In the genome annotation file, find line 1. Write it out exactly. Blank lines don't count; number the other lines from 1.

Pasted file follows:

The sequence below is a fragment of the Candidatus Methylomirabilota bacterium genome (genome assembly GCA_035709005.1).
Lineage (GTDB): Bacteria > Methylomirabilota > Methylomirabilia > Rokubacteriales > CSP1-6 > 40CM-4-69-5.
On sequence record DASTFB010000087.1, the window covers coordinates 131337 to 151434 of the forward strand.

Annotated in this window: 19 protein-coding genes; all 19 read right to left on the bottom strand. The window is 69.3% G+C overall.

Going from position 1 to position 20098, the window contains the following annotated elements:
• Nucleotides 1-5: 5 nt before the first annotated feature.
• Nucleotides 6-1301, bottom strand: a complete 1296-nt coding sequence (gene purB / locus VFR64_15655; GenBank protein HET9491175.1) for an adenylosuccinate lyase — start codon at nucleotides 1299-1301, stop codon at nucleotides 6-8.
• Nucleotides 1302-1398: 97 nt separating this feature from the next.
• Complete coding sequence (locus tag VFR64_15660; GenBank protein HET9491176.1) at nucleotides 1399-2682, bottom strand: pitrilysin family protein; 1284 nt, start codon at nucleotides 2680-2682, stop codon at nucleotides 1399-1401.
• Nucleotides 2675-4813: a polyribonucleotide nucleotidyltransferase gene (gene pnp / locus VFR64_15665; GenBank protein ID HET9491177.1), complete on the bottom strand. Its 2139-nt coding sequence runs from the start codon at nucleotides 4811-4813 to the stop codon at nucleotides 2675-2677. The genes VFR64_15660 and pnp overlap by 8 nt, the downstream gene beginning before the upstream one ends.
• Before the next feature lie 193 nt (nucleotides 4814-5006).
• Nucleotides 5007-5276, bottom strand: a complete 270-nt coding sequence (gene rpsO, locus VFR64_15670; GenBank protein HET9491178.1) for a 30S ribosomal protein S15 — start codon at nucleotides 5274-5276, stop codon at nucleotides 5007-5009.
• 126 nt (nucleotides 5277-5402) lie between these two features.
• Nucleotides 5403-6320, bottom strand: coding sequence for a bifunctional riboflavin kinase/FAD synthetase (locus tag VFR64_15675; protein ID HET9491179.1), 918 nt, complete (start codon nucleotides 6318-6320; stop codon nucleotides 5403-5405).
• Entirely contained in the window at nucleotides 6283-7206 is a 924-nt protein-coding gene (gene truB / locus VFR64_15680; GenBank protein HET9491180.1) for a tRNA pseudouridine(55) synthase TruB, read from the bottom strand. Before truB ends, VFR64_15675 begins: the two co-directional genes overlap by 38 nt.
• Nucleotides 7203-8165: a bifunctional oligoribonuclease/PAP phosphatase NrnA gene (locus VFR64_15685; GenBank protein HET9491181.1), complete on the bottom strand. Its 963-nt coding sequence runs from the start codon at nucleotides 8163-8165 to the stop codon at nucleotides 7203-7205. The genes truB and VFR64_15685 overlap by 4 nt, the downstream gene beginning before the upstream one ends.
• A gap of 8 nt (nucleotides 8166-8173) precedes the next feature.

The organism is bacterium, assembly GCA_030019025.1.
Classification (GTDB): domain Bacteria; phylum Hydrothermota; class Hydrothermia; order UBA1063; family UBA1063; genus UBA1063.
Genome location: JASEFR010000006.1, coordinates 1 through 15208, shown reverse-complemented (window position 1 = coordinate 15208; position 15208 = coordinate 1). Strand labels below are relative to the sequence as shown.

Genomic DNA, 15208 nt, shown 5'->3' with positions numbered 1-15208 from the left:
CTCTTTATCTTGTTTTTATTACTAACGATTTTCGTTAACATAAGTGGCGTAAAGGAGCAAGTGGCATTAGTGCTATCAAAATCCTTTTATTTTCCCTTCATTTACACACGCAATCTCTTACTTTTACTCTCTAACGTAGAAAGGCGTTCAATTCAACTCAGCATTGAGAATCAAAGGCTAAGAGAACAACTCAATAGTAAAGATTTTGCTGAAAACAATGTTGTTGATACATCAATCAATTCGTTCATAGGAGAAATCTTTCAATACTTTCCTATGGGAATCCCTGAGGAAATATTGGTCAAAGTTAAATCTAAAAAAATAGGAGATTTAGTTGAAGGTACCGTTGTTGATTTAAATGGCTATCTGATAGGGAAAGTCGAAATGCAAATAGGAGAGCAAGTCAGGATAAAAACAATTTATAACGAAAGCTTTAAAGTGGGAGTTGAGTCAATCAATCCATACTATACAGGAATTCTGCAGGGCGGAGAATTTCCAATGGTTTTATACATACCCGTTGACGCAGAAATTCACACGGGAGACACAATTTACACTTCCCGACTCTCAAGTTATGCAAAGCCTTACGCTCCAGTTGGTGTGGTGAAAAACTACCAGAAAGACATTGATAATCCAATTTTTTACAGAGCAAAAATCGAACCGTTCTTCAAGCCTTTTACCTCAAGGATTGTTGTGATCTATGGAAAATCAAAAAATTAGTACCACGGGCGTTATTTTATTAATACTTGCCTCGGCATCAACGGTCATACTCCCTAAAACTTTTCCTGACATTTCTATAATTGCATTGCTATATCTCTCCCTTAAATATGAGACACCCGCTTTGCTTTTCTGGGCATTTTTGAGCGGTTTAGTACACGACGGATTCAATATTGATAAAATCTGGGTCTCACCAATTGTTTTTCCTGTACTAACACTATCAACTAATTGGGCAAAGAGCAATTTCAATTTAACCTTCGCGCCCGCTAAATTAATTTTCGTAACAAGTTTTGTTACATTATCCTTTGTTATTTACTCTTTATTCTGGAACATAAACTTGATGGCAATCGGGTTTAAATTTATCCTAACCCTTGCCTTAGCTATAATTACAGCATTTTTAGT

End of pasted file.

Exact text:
The sequence below is a fragment of the Candidatus Methylomirabilota bacterium genome (genome assembly GCA_035709005.1).